From: Amanda Jenkins (amanda.jenkins1379_at_outlook.com)
Date: Sat Sep 24 2022 - 17:20:27 CDT

Hi Josh,

I sent you the pdb and psf files. Please let me know if you were able to download and open them. Thanks.

Amanda J.
________________________________
From: Vermaas, Josh <vermaasj_at_msu.edu>
Sent: Saturday, September 24, 2022 12:28 PM
To: Amanda Jenkins <amanda.jenkins1379_at_outlook.com>; vmd-l_at_ks.uiuc.edu <vmd-l_at_ks.uiuc.edu>
Subject: Re: vmd-l: Ramachandran Dihedral Angles Suspiciously Constant

Huh. Could you send the psf/pdb off list? That is actually what dictates what VMD recognizes as protein, and would be more helpful in figuring out why your protein isnít being picked up as protein.

-Josh

From: Amanda Jenkins <amanda.jenkins1379_at_outlook.com>
Date: Friday, September 23, 2022 at 10:19 PM
To: "Vermaas, Josh" <vermaasj_at_msu.edu>, "vmd-l_at_ks.uiuc.edu" <vmd-l_at_ks.uiuc.edu>
Subject: Re: vmd-l: Ramachandran Dihedral Angles Suspiciously Constant

Hi Josh,

Yes, this script was indeed originally authored by Axel Kohlmeyer.

The problematic amino acid in question is not a terminal amino acid but it is actually located in the middle of the protein which is what surprised me with the 0.0 at all snapshots. I do not have any other molecules or ligands in the system, just my protein alone.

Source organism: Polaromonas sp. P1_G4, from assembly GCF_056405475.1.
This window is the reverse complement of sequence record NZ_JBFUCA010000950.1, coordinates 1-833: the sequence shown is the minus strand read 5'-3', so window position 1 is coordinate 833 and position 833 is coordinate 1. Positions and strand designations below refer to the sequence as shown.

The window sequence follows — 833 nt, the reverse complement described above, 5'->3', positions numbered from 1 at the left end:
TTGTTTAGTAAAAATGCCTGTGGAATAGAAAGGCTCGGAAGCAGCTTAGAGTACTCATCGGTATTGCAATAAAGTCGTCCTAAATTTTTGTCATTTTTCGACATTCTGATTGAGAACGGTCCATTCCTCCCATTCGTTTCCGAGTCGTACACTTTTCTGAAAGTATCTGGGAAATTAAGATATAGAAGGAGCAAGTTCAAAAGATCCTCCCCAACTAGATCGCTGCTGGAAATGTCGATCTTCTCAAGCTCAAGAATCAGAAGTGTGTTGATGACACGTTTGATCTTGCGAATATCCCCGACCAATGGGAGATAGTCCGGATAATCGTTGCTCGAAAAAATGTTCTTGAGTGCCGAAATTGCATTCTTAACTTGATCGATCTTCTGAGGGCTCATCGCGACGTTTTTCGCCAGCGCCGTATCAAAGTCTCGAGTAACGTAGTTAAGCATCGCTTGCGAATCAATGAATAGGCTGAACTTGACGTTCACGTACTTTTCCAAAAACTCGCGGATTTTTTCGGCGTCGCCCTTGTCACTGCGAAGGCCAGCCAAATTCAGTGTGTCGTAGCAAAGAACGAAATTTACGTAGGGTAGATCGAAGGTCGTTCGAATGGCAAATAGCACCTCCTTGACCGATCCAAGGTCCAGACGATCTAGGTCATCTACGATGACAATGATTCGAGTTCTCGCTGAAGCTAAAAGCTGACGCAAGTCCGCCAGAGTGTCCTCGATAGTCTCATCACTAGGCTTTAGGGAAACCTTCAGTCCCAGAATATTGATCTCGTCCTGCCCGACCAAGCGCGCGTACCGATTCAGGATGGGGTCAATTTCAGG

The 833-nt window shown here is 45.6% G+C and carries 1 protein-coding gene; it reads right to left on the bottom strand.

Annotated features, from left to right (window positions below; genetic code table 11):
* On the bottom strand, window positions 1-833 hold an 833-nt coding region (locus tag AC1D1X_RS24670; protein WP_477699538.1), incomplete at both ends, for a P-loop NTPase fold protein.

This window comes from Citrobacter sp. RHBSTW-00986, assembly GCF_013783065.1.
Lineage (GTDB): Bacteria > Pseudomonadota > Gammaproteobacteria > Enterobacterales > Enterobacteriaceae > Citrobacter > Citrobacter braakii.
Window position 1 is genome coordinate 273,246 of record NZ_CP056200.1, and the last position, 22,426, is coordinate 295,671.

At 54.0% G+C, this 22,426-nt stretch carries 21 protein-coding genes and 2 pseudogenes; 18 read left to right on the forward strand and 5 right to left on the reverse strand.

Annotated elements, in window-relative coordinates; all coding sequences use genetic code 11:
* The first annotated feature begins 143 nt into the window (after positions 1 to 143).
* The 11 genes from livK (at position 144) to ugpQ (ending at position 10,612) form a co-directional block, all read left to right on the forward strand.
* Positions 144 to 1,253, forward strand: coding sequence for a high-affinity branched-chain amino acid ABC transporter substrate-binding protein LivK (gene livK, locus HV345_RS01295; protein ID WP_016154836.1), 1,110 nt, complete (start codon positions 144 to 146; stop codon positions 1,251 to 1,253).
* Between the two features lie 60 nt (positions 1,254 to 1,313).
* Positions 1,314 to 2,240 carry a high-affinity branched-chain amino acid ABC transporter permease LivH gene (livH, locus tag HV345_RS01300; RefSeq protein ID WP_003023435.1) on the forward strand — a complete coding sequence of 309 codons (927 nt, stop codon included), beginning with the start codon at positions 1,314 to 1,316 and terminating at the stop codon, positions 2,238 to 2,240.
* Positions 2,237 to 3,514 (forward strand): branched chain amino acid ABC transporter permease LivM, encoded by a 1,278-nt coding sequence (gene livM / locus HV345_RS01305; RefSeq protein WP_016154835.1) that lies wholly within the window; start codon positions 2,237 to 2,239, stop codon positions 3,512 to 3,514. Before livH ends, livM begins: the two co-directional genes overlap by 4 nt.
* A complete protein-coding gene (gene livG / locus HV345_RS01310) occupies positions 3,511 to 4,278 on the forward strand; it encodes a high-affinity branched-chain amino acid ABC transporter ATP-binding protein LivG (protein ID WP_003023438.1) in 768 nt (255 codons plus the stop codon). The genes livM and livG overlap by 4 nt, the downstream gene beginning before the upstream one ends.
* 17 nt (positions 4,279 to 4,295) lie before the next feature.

I have attached to this e-mail a representative conf file with the settings I used. Hopefully it can help diagnose the issue. Thanks for your help.

Amanda J

________________________________

From: Josh Vermaas <vermaasj_at_msu.edu>
Sent: Friday, September 23, 2022 3:36 PM
To: Amanda Jenkins <amanda.jenkins1379_at_outlook.com>; vmd-l_at_ks.uiuc.edu <vmd-l_at_ks.uiuc.edu>
Subject: Re: vmd-l: Ramachandran Dihedral Angles Suspiciously Constant

Hi Amanda,

This is a fun one! You did indeed do exactly what I would have done, and use the "$sel frame $i" to set the correct frame. The update is strictly speaking not needed, unless the selection changes as a function of time. This looks like what Axel suggested back in 2005 (https://www.ks.uiuc.edu/Research/vmd/mailing_list/vmd-l/4885.html$>), so this looks reasonable.

But I think I now understand the problem. Is the amino acid that is reporting consistently 0 either at the beginning or end of the chain? The first amino acid doesn't have a phi angle, and the last amino acid doesn't have a psi angle. Likewise, if you had something that wasn't a protein in your system, but *did* have a CA atom, that might also not have a phi or psi angle. In VMD, not having a phi or psi angle manifests as *always* reporting 0. What I did to test this was to take your script and run it against the ubiquitin in a box simulation from the NAMD tutorial. That made it clear that your script was actually fine, and that you might be running into something weird with how your system is constructed.

-Josh

On 9/23/22 2:30 PM, Amanda Jenkins wrote:

Hello Josh,

I am calculating the dihedral angles (phi and psi) using a Tcl TkCon script which is below:

set mol [molinfo top]

set fp [open "BOB.txt" w]

set sel [atomselect $mol "all and name CA"]